Here, thankfully, is a book we've been waiting for.
Birding in the Doon Valley by Suniti Bhushan Datta & Nikhil Devasar
Our Victorian cottage in the oak woods of Mussoorie has a garden and two birdbaths. One of the birdbaths is open to the sky for larger visitors; the other is protected by the shelves on which we rotate our indoor plants. Consequently, our five seasons are defined by a wide variety of avian visitors. The Blue Whistling Thrush has a heavy tread on our corrugated iron roof and often heralds the dawn and dusk with its silver, streaking whistle. As children we would refer to it as the Blackbird. We now learn that the birds we called the Crested Tit are really named the Black-lored Tits. As for the little Red Headed Tit of our schooldays, the one that makes a capsule-shaped nest of moss lined with down, its formal name is the Black-throated Tit.
Now, however, the task of identifying our guests has become much easier.
But that is not the only reason for us to welcome this wonderful 200-page book, with rich text by Suniti Datta, outstanding photography by Nikhil Devasar and 15 world-class birding maps. Decades ago, our neighbours were the Hamid Alis: he was a scholarly, retired, ICS officer living in India. One evening, over tea in their cottage Southwood, the very urbane Mr. Hamid Ali introduced us to a spry, grizzled, man with bright, impish, eyes and the aura of an elfin leprechaun, saying "My brother. He preferred birds to books. They gave him a doctorate, nevertheless". That's how we met Dr. Salim Ali.
He was ebullient, in a very soft-spoken way, and he told us why he loved bird-watching. "It gives you a good reason to be outdoors, makes you a keen observer and it shows you how all nature is a single inter-dependent system."
That was ages ago, and we might have forgotten the exact words he used, but this was certainly the sense, the essence, of his little homily.
Birding in the Doon Valley captures all that. It's about birds, but it's also about where you can stay if you want to find them, the equipment you would need to get to know them better, even the magic and the mystique of their haunts. The word haunts is appropriate. The legend of the churail-banshees on Pari Tibba could be ascribed to the eerie shriek of the Spot-bellied Eagle Owl. The story about Ruskin Bond being ravished by a spectral seducer, on that hill, is delightful. But then. Ruskin has a very special talent for spinning delightful yarns!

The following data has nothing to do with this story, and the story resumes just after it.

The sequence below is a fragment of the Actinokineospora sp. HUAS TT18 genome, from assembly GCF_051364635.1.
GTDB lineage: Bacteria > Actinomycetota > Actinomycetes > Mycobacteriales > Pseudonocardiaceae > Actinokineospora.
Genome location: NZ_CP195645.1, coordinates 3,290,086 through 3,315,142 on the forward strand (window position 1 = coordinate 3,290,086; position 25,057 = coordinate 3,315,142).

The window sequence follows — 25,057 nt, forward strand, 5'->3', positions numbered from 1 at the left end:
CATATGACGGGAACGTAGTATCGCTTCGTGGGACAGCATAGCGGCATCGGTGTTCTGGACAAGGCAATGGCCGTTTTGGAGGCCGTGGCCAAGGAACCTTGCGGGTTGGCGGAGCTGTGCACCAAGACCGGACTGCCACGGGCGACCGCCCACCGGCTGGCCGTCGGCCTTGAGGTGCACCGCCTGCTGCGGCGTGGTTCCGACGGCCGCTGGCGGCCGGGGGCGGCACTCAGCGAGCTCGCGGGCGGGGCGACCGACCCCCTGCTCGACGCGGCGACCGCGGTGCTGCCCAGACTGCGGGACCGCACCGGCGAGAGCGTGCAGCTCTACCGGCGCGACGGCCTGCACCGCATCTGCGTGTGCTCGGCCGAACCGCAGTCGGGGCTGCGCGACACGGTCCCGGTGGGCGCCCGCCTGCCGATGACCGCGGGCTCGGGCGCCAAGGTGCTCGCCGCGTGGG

Another tale of these wooded mountains is that of the escape of famed mountaineer, Heinrich Harrer. During World War II he was interned in the POW Camp in Dehra Dun. He escaped and trekked through the Garhwal Himalayas to Tibet. In Lhasa where he became tutor to the young Dalai Lama, and wrote about this in his bestseller Seven Years in Tibet. In November, we retraced part of his presumed route, guided by Santanu Sarkar, the Editor of this incomparable book. It was a fascinating excursion from the noisy shimmer of Mussoorie in Diwali through the peaceful Aglar valley, into slate-roofed villages waking drowsily into the 21st century, through forests of chir, oak and pine to a clearing in a grove of ancient deodars. There, the Shiv temple of Deolsari stood. Sadly, the ancient triple-roofed wooden structure pictured on page 51 of the book is being replaced by a brick-and-mortar shrine, though in exactly the same shape.
We also saw Hill Partridges, Black Francolins, Wallcreepers, Bulbuls, and a flock of noisy, White-throated Laughing Thrushes, among others. And in the Pali Gad stream near Deolsari there were Brown Dippers and Slaty-backed Forktails. But, clearly, there is more, much more, than birds in Birding in the Doon Valley.
Birding in the Doon Valley
Suniti Bhushan Datta & Nikhil Devasar
Winterline Publishing Private Ltd.